Consequences of Adult Overweight and Obesity

Overweight and obesity in adulthood is associated with many serious physiological, psychological, and social consequences, as listed below.  Given these health and social consequences, it should not be surprising that obesity has serious economic consequences as well.  The annual medical costs alone have been estimated as high as $190 billion (in 2005 dollars) – 21 percent of all medical spending (Cawley & Meyerhoefer, 2011).

Physiological Consequences of Adult Overweight and Obesity

  • Diabetes (Nguygen et al., 2008)
  • Heart disease (Guh et al., 2009)
  • Stroke (Guh et al., 2009; Strazzullo et al., 2010)
  • Dyslipidemia (e.g., high blood cholesterol and triglycerides) (Nguygen et al., 2008)
  • High blood pressure (Nguygen et al., 2008)
  • Metabolic syndrome (Nguygen et al., 2008)
  • Liver disease (Clark, 2006)
  • Gallbladder disease (Guh et al., 2009)
  • Kidney disease (Eknoyan, 2011)
  • Asthma (McHugh et al., 2009)
  • Sleep apnea (Punjabi, 2008)
  • Arthritis (Crowson, et al., 2013; Mokdad et al., 2003)
  • Chronic back pain (Guh et al., 2009)
  • Mobility limitations (Houston et al., 2009)
  • Some types of cancer (Guh et al., 2009)
  • Reproductive complications (e.g., irregular menses, infertility) (Practice Committee of the American Society for Reproductive Medicine, 2008)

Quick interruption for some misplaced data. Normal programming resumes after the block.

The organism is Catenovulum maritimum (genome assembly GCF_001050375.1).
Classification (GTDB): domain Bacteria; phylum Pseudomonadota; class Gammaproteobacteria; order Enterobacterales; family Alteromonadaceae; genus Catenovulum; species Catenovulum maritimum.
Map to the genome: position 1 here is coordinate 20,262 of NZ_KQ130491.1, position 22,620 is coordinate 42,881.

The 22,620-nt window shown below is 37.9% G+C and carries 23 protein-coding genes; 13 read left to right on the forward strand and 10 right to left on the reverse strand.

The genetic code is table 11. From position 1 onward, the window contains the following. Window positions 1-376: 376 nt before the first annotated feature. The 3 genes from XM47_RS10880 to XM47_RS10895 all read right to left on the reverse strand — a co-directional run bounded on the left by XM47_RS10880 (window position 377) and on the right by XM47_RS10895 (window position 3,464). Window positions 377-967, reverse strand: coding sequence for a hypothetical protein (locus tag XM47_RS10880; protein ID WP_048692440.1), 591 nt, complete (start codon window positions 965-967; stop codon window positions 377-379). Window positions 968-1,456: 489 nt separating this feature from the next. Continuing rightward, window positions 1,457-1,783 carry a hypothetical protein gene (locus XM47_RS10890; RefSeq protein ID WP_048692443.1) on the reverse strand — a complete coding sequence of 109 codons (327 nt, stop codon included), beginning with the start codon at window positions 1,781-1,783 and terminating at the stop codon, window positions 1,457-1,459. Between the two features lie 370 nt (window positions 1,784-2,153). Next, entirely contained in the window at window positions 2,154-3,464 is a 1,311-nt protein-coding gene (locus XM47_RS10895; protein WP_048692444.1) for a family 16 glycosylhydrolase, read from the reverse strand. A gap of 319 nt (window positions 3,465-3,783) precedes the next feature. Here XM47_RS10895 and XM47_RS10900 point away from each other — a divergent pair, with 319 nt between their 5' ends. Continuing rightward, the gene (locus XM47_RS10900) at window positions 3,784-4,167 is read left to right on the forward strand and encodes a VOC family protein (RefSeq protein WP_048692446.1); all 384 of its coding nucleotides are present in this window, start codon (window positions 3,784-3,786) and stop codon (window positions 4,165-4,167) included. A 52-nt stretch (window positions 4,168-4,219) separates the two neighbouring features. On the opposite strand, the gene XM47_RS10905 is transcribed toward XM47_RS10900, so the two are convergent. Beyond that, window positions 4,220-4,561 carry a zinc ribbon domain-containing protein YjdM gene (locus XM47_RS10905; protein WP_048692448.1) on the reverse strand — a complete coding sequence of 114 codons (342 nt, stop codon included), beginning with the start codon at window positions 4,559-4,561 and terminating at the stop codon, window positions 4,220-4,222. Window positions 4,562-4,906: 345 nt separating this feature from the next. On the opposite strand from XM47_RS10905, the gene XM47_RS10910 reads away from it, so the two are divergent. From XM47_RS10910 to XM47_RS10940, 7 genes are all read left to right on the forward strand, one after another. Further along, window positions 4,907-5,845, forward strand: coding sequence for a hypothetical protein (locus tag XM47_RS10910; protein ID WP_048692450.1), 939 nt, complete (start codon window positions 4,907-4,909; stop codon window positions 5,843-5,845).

• Pregnancy-related complications (e.g., birth defects, gestational diabetes, preeclampsia) (Practice Committee of the American Society for Reproductive Medicine, 2008)
  • Poor health-related quality of life (Hassan et al., 2003; Jia & Lubetkin, 2010)
  • Increased all-cause mortality (Berrington de Gonzalez et al., 2010; Flegal et al., 2013)
  • Decreased life expectancy (Fontaine et al., 2003)
  • Increased risk of hospitalization (Han et al., 2009a)

Psychological and Social Consequences of Adult Overweight and Obesity

  • Depression (Luppino et al., 2010; Petry et al., 2008)
  • Anxiety (Petry et al., 2008; Simon et al., 2006)
  • Substance use disorders (Barry & Petry, 2009)
  • Social discrimination and stigmatization (Puhl et al., 2008; Puhl & Heuer, 2010)
  • Employer discrimination (e.g., hiring prejudice, lower wages) (Han et al., 2009b; Puhl & Brownell, 2001)
  • Work impairment (Rodbard et al., 2009)
  • Time away from work (Trogdon et al., 2008)
  • Disruption of work, family, and social life (Rodbard et al., 2009)